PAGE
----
(Original French title: Les Amours Imaginaires.)
French-Canadian wunderkind Xavier Dolan will turn 22 in two weeks, and Heartbeats is already his second full-length movie. In addition to directing, he wrote the script, stars in it, and gets credits for "conceiving" the costumes and sets (though he apparently didn't actually make them himself). He is also incredibly attractive. You could hate a guy like that, if he wasn't so damned talented.
In Heartbeats, Dolan plays Francis, who is at a party with his friend Marie (Monia Chokri) when both are taken by a handsome newcomer, Nicolas (Niels Schneider). Neither Francis nor Marie is brave enough to confess their attraction, and Nico is one of those guys who perpetually walks the line between being really friendly and being outright flirtatious, and seems utterly clueless to the idea that his inscrutability is driving his friends nuts. The three start hanging out together, theoretically as platonic friends, though both Francis and Marie are -- to the extent that their timidity allows -- flirting, each clinging to every little sign that he/she might be the one Nico's really interested in.
That is the extent of the plot, but Heartbeats really isn't about plot, anyway. It's a mood piece; it's about the frustration you feel when your beloved refuses to notice your interest, an indifference that only makes him more desirable. It's about the desperation of young people in love, and the way that a girl in just the right dress, a boy in just the right suit, can take your breath away.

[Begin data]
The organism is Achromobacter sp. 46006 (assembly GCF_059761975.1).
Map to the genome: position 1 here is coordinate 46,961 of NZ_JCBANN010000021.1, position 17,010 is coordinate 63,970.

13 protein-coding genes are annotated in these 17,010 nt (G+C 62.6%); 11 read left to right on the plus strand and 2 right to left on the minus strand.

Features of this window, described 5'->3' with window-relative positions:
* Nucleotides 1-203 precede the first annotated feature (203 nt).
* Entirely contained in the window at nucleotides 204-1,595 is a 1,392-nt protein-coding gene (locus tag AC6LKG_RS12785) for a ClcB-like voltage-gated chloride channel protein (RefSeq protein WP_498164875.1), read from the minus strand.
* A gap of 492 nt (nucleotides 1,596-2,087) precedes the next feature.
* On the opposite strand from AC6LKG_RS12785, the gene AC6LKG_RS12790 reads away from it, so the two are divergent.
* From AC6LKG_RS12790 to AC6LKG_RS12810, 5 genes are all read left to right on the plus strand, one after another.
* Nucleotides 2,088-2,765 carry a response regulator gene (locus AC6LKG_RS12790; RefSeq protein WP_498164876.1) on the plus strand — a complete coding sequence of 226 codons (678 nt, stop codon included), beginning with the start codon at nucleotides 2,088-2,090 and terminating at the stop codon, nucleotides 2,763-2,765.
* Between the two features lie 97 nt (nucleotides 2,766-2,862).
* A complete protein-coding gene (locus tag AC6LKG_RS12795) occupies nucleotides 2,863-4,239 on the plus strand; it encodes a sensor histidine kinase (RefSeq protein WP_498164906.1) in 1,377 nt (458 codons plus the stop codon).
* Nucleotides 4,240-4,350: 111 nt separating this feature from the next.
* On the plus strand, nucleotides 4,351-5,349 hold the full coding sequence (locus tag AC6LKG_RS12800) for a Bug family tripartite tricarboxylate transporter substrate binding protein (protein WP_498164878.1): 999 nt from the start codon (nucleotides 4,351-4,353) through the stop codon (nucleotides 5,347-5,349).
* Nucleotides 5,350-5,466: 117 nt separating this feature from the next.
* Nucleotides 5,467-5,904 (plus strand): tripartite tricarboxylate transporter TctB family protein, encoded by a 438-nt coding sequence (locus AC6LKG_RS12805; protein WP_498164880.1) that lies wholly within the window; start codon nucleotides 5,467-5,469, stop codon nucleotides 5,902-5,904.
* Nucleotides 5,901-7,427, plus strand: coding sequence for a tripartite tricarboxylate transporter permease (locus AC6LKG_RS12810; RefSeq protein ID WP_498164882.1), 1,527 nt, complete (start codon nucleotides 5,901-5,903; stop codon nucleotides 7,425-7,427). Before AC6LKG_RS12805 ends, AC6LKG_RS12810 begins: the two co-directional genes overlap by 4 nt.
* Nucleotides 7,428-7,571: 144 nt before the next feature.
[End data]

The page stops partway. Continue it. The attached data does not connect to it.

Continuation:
Dolan is in love with moviemaking, with the beauty of images, and he pulls out every trick in the book here -- slow-motion pans over a perfect face, dancers moving jerkily in a strobe-lit room, bedroom scenes shot through candy-colored filters. The movie has no score, but Dolan uses existing music to set mood nearly as well as Tarantino; everything from Bach cello suites to a French-language version of "Bang Bang" shows up here.
It's often a mark of a young filmmaker that you can easily tell what he's most recently been influenced by, and that's sometimes true here. We get intermittent documentary-style scenes of young men and women talking about their own romantic disappointment that feel like a downer version of similar interludes in When Harry Met Sally; the long lingering shots of Francis and Marie, with emphasis on their brightly colored clothes, are like a Montreal version of Wong Kar-Wai's In the Mood for Love. But as visible as his influences are, Dolan is clearly well on his way to synthesizing them into something uniquely his own. I'm really looking forward to seeing what he does next.